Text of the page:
CRAFTS OF INDIA / BAGH / GI LABEL
BAGH
The GI label for Bagh

Bagh Prints is listed in the items that are geographically tagged and is protected under the Geographical Indications of Goods (Registration & Protection) Act (GI Act) 1999 of the Government of India. It was registered by the Controller General of Patents Designs and Trademarks under the title "Bagh Prints of Madhya Pradesh" and recorded with (GI) tag under Application number 98 in 2008. Its logo with the title Bagh Prints of Madhya Pradesh (Logo) was approved under application number 505 dated 1 August 2015 under Class 24 Textiles and Textile goods not included under other classes.

A geographical indication (GI) is a name or sign used on certain products which corresponds to a specific geographical location or origin (e.g. a town, region, or country). India, as a member of the World Trade Organization (WTO), enacted the Geographical Indications of Goods (Registration and Protection) Act, 1999 has come into force with effect from 15 September 2003. GIs have been defined under Article 22(1) of the WTO Agreement on Trade-Related Aspects of Intellectual Property Rights(TRIPS) Agreement as: "Indications which identify a good as originating in the territory of a member, or a region or a locality in that territory, where a given quality, reputation or characteristic of the good is essentially attributable to its geographic origin."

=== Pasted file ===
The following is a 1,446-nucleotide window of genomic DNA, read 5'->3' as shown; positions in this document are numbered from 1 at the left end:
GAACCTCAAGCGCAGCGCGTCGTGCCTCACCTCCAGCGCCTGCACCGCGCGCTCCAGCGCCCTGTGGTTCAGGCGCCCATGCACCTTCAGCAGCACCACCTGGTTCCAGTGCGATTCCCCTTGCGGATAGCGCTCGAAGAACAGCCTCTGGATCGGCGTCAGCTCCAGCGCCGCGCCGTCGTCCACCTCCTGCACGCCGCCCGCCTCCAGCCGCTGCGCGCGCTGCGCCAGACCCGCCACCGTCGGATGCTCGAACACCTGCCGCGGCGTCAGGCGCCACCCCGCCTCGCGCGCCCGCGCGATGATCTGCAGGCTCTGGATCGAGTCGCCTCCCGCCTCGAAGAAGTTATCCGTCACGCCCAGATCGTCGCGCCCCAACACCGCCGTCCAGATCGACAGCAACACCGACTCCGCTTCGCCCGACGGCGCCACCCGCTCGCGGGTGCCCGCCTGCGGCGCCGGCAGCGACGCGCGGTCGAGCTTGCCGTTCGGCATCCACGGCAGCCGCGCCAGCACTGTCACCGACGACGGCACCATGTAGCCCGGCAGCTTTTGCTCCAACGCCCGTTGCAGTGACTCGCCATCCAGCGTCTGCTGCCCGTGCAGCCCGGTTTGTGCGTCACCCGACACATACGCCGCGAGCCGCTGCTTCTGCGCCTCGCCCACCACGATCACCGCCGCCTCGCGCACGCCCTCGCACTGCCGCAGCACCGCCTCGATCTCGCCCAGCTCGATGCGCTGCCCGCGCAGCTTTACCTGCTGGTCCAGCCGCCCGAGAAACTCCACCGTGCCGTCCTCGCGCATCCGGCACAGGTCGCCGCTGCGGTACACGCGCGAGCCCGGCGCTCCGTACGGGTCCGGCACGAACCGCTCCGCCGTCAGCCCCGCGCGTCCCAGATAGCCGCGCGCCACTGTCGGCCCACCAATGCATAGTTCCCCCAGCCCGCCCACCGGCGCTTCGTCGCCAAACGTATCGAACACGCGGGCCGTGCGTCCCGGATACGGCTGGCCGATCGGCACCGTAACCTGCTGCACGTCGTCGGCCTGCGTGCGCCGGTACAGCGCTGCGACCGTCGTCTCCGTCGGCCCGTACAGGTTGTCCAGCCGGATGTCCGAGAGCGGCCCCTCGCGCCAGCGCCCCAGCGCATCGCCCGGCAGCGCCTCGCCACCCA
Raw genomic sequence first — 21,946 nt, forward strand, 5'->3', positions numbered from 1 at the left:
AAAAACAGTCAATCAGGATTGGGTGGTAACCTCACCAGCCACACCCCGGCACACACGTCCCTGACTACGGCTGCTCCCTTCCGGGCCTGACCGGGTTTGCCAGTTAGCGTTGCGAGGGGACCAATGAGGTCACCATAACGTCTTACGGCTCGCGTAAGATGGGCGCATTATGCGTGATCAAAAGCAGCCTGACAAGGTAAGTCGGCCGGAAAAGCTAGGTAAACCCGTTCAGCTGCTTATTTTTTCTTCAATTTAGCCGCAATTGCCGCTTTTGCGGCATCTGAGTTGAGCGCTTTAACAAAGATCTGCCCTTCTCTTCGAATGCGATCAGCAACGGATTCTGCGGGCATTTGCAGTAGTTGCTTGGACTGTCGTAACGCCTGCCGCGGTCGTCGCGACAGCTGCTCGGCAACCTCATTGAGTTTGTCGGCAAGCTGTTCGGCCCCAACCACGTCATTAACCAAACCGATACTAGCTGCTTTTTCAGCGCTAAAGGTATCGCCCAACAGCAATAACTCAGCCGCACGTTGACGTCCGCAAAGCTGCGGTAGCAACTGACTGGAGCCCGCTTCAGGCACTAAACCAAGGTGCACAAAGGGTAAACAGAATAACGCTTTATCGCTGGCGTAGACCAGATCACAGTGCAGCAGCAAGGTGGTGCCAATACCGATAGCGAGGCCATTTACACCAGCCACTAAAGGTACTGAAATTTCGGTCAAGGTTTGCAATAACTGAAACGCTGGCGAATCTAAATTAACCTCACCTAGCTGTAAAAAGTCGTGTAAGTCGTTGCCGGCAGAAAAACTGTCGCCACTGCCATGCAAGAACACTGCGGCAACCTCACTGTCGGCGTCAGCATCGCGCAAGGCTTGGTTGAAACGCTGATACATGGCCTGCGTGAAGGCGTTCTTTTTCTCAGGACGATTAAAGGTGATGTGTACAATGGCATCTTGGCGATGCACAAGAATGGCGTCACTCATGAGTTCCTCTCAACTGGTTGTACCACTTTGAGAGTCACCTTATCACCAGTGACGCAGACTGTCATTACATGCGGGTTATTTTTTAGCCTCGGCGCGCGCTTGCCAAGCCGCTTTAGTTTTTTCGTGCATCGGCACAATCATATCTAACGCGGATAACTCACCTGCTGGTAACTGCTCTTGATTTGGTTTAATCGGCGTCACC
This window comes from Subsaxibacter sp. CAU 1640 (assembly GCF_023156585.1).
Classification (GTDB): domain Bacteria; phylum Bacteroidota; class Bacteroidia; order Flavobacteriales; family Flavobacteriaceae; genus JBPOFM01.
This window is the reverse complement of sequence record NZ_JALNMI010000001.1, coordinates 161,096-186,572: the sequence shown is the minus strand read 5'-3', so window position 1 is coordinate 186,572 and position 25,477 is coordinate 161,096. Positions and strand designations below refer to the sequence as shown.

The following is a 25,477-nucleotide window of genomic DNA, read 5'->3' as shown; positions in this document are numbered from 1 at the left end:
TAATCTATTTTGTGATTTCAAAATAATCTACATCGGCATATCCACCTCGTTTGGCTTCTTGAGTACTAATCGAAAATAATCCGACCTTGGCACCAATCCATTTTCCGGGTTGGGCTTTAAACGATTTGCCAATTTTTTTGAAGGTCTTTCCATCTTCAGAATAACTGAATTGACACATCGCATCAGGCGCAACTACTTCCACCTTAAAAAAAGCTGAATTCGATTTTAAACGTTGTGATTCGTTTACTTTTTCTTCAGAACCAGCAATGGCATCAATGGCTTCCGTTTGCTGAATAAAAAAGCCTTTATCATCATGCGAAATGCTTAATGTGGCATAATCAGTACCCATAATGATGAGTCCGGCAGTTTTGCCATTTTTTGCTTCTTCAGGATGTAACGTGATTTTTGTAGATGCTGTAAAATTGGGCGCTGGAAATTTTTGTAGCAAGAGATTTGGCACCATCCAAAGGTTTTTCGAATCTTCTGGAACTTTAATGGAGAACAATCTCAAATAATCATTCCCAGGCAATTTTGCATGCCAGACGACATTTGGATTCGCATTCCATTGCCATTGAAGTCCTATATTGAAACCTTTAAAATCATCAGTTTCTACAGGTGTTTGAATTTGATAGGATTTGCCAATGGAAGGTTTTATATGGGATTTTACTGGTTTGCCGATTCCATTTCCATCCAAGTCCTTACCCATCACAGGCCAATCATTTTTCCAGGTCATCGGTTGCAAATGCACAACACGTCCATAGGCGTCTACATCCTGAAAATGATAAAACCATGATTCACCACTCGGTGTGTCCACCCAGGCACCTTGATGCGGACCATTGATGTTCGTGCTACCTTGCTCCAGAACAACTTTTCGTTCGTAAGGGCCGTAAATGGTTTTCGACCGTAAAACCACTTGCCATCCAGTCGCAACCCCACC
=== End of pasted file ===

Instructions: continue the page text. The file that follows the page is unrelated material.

The GI tag ensures that none other than those registered as authorised users (or at least those residing inside the geographic territory) are allowed to use the popular product name.

New applications for Bagh prints

Initially, the weaver & his family made traditional dresses to meet the needs of various caste groups residing in the tribal region of Bagh. Later in the 1980s, designs were developed to meet the newly tasted urban way of dressing with trendy designs and vibrant colors. The current day designs covered sarees, salwar kameez, covers for cushion and tables, stoles, scarves etc.

Newer innovative wooden blocks and colors were designed and these gave opportunity to include craft such as block printing on bamboo chik or mats, leather, jute and other material, besides cloth. It is said that Bagh Print on bamboo mats with natural colours was the first successful experiment in the world.